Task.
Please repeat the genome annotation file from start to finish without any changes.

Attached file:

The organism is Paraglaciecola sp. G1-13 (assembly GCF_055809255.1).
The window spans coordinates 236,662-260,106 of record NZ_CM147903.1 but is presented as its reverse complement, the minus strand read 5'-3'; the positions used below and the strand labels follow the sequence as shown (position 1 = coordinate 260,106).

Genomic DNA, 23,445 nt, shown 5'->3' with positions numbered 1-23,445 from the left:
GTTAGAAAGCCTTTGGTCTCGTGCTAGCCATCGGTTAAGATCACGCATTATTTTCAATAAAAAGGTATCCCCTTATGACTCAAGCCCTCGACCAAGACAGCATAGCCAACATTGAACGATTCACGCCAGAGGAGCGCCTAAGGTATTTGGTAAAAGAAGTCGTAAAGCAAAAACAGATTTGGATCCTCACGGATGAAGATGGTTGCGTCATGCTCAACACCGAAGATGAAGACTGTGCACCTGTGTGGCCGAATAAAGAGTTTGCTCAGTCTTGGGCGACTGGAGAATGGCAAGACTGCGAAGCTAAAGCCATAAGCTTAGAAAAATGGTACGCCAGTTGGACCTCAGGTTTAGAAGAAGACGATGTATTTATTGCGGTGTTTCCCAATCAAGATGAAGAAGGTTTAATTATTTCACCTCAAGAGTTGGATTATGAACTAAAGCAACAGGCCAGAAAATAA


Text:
The organism is Paraglaciecola sp. G1-13 (assembly GCF_055809255.1).
The window spans coordinates 236,662-260,106 of record NZ_CM147903.1 but is presented as its reverse complement, the minus strand read 5'-3'; the positions used below and the strand labels follow the sequence as shown (position 1 = coordinate 260,106).

Genomic DNA, 23,445 nt, shown 5'->3' with positions numbered 1-23,445 from the left:
GTTAGAAAGCCTTTGGTCTCGTGCTAGCCATCGGTTAAGATCACGCATTATTTTCAATAAAAAGGTATCCCCTTATGACTCAAGCCCTCGACCAAGACAGCATAGCCAACATTGAACGATTCACGCCAGAGGAGCGCCTAAGGTATTTGGTAAAAGAAGTCGTAAAGCAAAAACAGATTTGGATCCTCACGGATGAAGATGGTTGCGTCATGCTCAACACCGAAGATGAAGACTGTGCACCTGTGTGGCCGAATAAAGAGTTTGCTCAGTCTTGGGCGACTGGAGAATGGCAAGACTGCGAAGCTAAAGCCATAAGCTTAGAAAAATGGTACGCCAGTTGGACCTCAGGTTTAGAAGAAGACGATGTATTTATTGCGGTGTTTCCCAATCAAGATGAAGAAGGTTTAATTATTTCACCTCAAGAGTTGGATTATGAACTAAAGCAACAGGCCAGAAAATAA